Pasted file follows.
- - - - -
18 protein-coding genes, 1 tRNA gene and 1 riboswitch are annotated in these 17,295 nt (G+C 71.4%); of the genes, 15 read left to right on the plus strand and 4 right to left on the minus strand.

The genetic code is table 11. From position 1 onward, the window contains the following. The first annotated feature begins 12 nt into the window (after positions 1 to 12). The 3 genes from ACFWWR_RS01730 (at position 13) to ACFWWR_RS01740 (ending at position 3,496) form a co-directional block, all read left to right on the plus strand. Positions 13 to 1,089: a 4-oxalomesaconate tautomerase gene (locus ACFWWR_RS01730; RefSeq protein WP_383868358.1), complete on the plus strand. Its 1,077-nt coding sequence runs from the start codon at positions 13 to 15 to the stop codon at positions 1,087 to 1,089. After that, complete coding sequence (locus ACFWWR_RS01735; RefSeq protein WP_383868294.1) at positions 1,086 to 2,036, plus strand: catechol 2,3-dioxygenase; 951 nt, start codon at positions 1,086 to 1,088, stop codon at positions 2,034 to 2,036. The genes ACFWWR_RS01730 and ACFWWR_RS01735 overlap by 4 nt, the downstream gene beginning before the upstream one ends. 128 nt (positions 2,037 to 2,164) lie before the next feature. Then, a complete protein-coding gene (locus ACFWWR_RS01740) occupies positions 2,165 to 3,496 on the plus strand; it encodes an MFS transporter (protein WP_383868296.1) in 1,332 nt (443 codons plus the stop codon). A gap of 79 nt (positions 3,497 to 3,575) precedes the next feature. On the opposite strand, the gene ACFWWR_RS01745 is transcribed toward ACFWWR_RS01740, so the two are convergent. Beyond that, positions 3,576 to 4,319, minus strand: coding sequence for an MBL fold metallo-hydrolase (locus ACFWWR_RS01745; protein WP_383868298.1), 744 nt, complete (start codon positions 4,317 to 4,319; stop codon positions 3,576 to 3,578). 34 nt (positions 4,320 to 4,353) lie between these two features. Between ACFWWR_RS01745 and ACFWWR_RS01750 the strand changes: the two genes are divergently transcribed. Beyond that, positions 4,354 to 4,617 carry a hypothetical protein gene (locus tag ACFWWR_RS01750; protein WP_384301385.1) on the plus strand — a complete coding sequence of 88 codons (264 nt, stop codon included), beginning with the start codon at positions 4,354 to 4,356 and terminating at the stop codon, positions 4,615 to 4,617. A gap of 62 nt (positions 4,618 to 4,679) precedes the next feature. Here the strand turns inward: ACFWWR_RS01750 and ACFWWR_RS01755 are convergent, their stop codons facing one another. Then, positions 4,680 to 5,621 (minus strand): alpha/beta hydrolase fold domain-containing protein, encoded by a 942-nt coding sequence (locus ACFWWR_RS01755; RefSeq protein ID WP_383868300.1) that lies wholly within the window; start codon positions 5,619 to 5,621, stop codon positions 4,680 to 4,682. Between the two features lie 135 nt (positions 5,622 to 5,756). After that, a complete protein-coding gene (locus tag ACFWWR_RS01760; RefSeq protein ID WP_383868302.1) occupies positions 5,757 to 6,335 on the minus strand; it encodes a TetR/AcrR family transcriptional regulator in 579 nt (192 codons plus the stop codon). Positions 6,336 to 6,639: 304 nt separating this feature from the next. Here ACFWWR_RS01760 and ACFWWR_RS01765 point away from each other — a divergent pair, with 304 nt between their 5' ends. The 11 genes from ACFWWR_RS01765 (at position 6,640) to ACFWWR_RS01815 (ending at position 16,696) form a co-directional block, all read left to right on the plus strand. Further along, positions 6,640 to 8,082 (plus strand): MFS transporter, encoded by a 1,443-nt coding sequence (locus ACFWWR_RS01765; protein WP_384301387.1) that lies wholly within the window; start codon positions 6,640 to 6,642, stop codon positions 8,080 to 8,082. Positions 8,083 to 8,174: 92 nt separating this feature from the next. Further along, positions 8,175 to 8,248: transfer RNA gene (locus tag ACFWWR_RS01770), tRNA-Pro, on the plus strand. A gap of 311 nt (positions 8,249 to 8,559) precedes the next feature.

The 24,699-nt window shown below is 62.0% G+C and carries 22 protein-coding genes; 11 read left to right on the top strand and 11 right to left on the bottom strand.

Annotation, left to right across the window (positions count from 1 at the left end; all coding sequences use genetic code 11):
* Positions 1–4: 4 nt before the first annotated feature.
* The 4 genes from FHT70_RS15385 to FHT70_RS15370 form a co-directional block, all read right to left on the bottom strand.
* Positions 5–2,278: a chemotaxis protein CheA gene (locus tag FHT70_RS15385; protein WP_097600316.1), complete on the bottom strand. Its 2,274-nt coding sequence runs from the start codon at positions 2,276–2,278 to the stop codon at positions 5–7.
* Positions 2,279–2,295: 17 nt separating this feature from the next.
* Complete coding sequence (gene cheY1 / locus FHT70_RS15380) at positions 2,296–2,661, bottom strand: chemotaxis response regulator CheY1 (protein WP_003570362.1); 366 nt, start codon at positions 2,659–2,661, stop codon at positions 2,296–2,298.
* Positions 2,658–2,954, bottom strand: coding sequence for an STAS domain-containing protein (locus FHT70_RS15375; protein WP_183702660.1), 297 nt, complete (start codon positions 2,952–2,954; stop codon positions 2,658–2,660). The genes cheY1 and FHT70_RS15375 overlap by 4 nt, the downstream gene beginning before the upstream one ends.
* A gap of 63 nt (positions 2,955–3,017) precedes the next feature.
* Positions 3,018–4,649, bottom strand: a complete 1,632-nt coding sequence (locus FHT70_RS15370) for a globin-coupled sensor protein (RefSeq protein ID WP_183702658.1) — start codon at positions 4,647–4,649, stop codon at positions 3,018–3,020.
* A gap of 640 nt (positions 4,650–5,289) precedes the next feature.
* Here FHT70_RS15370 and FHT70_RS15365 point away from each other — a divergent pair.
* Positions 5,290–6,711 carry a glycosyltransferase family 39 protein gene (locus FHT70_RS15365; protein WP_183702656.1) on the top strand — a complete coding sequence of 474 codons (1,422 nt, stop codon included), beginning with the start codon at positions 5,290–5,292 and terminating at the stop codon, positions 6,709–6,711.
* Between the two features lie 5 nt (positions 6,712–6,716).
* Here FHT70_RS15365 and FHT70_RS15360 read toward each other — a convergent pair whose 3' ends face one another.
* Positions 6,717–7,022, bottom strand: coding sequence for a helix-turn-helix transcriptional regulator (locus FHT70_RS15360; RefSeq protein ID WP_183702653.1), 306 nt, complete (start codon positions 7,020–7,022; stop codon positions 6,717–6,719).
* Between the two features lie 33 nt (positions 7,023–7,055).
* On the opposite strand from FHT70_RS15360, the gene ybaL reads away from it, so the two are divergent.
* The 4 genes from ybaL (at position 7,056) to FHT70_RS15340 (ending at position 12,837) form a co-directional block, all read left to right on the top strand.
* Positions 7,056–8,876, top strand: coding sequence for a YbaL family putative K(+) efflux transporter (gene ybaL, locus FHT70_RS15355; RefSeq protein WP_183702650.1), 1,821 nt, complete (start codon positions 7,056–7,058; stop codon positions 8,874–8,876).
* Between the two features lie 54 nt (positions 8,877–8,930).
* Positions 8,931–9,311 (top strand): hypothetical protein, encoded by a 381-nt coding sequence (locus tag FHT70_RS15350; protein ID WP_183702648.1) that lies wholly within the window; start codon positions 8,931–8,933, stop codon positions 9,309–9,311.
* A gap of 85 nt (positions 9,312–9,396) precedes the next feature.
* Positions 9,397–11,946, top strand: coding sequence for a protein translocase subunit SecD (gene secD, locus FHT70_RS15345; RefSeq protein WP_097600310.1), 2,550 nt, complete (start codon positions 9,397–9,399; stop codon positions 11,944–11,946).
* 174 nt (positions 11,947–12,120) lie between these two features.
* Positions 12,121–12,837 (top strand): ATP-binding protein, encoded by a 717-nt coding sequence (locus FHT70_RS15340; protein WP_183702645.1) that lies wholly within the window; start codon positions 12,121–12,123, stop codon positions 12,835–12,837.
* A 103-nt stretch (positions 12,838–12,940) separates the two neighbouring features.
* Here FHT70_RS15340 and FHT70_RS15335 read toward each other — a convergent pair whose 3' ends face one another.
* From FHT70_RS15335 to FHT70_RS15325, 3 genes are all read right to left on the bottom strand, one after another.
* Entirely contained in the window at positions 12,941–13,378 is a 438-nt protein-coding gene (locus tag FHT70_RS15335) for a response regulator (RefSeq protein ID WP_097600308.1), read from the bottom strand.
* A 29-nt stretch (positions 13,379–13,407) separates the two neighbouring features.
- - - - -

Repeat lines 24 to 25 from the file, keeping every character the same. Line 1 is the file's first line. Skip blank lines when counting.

* Positions 8,931–9,311 (top strand): hypothetical protein, encoded by a 381-nt coding sequence (locus tag FHT70_RS15350; protein ID WP_183702648.1) that lies wholly within the window; start codon positions 8,931–8,933, stop codon positions 9,309–9,311.
* A gap of 85 nt (positions 9,312–9,396) precedes the next feature.